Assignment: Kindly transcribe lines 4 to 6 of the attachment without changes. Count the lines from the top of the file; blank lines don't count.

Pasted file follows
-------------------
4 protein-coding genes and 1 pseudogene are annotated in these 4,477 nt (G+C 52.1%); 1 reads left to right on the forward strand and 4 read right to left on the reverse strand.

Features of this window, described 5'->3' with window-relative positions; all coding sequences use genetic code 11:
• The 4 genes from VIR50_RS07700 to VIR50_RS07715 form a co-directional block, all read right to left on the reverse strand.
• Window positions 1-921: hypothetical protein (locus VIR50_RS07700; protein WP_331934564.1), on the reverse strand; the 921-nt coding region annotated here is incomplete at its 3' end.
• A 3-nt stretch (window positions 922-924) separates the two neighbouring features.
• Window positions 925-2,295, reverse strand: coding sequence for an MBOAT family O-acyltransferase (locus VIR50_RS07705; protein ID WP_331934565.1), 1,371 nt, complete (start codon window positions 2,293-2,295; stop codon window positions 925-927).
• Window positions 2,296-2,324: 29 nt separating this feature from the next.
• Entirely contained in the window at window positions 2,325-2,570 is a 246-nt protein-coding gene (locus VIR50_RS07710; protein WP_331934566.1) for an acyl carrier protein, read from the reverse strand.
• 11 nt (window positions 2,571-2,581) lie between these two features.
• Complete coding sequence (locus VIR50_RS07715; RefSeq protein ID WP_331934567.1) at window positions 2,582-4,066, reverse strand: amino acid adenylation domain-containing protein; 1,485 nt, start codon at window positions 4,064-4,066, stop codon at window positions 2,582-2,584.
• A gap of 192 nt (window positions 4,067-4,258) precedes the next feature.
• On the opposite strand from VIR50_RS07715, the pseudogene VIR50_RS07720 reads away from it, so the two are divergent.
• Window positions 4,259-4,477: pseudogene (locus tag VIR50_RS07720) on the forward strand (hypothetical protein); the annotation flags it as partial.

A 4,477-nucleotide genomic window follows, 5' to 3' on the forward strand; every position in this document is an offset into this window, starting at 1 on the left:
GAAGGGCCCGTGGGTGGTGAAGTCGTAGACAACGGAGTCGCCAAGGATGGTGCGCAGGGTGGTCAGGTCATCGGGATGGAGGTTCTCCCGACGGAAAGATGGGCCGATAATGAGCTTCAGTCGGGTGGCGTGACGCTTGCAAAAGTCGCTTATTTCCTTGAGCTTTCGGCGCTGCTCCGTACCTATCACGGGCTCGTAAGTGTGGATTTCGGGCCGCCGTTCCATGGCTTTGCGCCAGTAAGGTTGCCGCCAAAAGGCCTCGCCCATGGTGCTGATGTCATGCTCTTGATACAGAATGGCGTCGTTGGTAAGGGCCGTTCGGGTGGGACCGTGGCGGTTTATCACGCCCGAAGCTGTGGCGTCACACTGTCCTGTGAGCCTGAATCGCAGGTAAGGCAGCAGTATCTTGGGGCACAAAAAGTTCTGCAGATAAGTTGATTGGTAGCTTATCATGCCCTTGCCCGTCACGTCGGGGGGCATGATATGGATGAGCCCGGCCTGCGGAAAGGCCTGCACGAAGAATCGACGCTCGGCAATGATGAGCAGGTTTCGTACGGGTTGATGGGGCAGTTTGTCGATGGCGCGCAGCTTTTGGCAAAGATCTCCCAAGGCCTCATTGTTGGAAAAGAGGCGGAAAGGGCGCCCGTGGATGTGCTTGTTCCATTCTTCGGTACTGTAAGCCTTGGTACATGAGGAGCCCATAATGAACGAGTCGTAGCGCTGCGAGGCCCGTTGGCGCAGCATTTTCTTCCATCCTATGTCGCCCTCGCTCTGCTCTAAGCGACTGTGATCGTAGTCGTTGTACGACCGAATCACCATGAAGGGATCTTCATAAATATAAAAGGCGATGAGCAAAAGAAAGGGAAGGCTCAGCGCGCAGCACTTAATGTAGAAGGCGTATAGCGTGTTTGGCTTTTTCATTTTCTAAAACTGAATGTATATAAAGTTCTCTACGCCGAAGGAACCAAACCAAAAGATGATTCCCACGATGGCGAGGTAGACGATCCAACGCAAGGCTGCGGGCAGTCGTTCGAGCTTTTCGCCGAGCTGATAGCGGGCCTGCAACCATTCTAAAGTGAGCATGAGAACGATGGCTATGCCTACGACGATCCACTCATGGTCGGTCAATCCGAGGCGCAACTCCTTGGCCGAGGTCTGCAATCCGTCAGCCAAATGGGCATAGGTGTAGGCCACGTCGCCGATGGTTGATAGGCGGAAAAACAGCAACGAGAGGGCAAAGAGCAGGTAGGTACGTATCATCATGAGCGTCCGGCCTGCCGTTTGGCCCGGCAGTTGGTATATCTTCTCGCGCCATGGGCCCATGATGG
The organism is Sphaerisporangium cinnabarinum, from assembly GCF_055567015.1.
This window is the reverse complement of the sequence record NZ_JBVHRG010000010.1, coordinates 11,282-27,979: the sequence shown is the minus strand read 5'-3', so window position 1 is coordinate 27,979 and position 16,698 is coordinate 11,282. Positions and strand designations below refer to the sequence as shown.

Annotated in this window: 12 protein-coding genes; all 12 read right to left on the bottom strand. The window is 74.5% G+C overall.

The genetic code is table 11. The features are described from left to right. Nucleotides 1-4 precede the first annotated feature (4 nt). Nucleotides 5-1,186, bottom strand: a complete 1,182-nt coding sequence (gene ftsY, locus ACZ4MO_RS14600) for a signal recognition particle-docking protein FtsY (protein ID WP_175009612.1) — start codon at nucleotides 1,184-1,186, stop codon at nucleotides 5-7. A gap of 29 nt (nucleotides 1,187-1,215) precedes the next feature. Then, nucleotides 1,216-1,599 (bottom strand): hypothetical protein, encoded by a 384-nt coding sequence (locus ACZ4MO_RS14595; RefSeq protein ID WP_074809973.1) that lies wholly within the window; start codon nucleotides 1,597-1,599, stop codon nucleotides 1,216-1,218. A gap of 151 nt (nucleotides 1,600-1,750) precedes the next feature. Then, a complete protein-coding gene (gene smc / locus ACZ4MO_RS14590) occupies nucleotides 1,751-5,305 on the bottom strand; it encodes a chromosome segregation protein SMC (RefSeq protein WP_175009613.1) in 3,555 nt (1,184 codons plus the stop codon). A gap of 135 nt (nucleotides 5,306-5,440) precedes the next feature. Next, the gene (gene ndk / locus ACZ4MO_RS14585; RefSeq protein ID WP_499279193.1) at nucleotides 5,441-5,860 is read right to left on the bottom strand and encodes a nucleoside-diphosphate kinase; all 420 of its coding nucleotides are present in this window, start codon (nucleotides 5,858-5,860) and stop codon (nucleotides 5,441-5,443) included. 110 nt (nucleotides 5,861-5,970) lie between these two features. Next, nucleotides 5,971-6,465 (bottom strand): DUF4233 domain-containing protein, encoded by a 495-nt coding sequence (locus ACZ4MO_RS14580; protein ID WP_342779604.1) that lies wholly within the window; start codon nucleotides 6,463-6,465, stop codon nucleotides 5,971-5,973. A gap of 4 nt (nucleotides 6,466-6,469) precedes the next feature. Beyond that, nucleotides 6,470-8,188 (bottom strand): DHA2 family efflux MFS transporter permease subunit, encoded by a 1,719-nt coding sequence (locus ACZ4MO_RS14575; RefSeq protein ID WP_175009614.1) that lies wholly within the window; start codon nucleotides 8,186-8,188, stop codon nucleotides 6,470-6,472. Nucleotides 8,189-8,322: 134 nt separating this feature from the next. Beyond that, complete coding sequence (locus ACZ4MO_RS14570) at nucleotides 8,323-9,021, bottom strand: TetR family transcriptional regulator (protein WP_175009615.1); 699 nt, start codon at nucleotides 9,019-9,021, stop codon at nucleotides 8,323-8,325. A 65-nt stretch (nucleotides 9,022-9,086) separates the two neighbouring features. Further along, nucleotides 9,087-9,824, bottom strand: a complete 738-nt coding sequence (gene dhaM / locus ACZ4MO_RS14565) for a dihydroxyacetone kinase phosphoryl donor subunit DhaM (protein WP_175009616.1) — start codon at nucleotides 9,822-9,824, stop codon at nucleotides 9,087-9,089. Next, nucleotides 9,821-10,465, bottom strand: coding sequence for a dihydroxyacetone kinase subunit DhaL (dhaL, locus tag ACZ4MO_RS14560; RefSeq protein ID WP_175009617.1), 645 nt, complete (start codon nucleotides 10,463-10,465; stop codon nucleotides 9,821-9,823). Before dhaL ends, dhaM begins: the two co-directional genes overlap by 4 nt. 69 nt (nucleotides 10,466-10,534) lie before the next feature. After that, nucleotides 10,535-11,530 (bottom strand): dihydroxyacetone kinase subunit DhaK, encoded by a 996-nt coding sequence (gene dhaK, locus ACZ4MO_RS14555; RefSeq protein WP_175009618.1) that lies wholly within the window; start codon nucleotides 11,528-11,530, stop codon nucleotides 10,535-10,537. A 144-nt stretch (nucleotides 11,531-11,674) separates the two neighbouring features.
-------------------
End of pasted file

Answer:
• Window positions 1-921: hypothetical protein (locus VIR50_RS07700; protein WP_331934564.1), on the reverse strand; the 921-nt coding region annotated here is incomplete at its 3' end.
• A 3-nt stretch (window positions 922-924) separates the two neighbouring features.
• Window positions 925-2,295, reverse strand: coding sequence for an MBOAT family O-acyltransferase (locus VIR50_RS07705; protein ID WP_331934565.1), 1,371 nt, complete (start codon window positions 2,293-2,295; stop codon window positions 925-927).